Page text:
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Li's upbeat message is seen as sign of new confidence

2019-03-18

Source: China Daily    Published: 2019-3-18


Premier Li Keqiang said the Chinese economy continues to provide vital support to the global economy despite concerns of a slowdown.


He was addressing a news conference that followed the conclusion of the second session of the 13th National People's Congress, China's top legislature, on Friday.


"China's economy will remain an important anchor of stability for the global economy," he said.


Li, who answered 18 questions from Chinese and international media in a two-and-a-half-hour conference, ruled out resorting to quantitative easing to achieve the 6 to 6.5 percent growth target he set in the Government Work Report on March 5.


He said that some of the growth would be driven by the private sector. There are 100 million market entities in China, and when their "vitality was fully unleashed there would be incalculable energy created", Li said.


Ding Yuan, vice-president and dean of China Europe International Business School in Shanghai, said Li's upbeat message reflected a new confidence in the Chinese economy that has emerged over recent weeks and might not yet be reflected in the headlines.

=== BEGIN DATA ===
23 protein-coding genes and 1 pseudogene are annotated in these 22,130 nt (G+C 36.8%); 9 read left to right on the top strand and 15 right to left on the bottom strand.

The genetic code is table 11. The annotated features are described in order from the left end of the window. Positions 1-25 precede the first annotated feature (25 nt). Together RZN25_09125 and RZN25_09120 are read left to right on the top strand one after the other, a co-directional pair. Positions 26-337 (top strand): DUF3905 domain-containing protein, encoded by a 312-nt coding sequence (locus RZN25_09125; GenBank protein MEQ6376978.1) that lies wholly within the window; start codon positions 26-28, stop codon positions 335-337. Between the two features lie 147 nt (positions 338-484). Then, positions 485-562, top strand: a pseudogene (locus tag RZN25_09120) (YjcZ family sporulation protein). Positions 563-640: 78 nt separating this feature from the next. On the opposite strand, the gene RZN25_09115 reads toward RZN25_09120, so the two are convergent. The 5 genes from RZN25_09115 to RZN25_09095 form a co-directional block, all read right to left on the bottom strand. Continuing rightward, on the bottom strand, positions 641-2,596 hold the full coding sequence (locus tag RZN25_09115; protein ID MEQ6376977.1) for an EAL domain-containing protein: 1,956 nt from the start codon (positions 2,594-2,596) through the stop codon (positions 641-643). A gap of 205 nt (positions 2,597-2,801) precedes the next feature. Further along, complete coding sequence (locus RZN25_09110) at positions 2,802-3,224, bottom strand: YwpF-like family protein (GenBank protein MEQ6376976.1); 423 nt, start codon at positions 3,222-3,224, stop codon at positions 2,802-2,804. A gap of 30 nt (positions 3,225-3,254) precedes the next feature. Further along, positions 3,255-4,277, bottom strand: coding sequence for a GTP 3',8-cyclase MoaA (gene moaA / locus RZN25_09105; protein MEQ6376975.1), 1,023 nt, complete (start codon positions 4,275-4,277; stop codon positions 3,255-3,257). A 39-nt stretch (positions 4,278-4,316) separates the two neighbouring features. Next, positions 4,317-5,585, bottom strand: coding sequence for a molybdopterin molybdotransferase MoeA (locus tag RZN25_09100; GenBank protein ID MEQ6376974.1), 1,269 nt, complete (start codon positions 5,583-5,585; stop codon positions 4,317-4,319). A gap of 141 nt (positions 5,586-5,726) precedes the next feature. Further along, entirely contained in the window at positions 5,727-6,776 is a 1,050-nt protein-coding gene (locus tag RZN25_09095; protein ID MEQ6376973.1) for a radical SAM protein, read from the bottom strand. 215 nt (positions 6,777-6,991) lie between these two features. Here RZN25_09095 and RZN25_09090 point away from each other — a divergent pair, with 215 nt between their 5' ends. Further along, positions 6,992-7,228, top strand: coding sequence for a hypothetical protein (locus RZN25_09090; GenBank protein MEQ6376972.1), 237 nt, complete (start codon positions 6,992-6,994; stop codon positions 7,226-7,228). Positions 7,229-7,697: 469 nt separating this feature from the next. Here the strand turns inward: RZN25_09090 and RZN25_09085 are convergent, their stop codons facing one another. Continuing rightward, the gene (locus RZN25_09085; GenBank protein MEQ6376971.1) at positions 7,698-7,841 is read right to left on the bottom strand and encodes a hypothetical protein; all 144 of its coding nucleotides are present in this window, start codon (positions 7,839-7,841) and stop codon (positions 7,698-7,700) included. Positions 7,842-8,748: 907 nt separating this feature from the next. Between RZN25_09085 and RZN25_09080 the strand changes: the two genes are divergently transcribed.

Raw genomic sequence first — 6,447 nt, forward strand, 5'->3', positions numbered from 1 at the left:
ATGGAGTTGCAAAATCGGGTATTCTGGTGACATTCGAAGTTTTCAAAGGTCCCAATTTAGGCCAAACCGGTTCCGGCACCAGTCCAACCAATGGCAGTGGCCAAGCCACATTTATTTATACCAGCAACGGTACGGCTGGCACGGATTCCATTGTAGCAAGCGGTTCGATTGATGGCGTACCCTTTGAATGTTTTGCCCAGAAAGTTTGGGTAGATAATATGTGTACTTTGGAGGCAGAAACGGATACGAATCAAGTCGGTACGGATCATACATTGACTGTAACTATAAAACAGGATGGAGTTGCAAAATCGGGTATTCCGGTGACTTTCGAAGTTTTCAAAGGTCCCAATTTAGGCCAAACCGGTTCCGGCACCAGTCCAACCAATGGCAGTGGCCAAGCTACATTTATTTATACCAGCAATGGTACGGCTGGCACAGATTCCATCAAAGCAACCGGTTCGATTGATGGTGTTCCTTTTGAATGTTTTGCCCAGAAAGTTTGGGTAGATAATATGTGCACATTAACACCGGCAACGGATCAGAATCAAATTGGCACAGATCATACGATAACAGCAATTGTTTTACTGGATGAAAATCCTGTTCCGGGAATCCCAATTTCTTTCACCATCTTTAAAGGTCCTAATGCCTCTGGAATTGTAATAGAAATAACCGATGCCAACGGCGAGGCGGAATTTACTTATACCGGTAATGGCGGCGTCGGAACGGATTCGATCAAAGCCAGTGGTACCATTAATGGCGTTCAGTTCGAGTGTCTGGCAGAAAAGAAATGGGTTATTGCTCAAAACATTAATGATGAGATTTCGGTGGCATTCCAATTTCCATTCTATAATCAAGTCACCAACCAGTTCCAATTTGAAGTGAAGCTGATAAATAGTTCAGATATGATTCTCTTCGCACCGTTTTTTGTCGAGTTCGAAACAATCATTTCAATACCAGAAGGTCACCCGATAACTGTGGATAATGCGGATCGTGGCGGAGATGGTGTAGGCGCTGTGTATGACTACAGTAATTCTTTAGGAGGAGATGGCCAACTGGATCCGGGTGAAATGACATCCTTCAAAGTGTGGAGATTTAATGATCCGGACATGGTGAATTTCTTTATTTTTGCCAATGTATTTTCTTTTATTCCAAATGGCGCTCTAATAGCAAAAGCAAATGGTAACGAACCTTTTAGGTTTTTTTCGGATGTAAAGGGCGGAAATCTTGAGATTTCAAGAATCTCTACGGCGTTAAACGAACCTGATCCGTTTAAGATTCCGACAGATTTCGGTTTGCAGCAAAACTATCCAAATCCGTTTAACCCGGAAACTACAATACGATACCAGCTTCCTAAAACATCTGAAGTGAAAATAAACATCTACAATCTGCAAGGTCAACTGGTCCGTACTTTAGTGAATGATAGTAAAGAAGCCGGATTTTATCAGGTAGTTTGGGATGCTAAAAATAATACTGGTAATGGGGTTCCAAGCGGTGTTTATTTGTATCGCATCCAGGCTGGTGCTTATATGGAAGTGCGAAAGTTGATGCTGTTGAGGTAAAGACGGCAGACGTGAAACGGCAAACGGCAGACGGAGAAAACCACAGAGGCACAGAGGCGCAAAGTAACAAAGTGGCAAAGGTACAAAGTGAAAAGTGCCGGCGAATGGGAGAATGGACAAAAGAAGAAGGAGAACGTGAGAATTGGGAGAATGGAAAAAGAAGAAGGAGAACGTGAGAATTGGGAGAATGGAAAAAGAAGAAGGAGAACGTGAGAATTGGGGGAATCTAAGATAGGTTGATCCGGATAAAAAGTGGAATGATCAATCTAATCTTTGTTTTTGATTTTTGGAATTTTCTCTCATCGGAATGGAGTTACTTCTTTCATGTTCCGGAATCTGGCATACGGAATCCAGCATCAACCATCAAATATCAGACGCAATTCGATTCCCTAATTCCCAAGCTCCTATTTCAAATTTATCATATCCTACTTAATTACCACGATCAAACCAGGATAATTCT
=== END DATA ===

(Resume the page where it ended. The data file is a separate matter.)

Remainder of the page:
"There was a lot of negative sentiment at the end of last year, but perhaps we will all come to realize that this was perhaps the darkness before the dawn," he said.


"There were encouraging signs about consumption in January and February, and we recently held a roundtable debate of heads of multinationals in China and they were optimistic about prospects for this year," he said.


Li also said the nearly 2 trillion yuan ($298 billion) in tax cuts, many of them targeted at small and micro businesses, would boost the economy this year. The corporation tax rate for businesses with turnover of less than 1 million yuan will fall from 10 percent to 5 percent.


Russell Brown, managing partner of Lehman Brown, a Beijing-based accountancy firm, and also a former chairman of the British Chamber of Commerce in China, said rates on the mainland were now competitive with those in Hong Kong.


"These are now very competitive rates that should have an overall benefit for the economy. They should also lead to less tax avoidance, and so there might not be a reduction in the overall tax take in the longer term," he said.


Li said that despite the scale of the tax cuts, which also include major value-added tax reductions, they would increase the budget deficit by only 0.2 percent, which would still be within the norm for developed countries of around 3 percent. He said some of the deficit would be financed by profits from State-owned enterprises.


"To fund the deficit using the dividends from the equity ownership of State-owned enterprises is a logical choice," said Zhu Ning, Oceanwide professor of finance at Tsinghua University.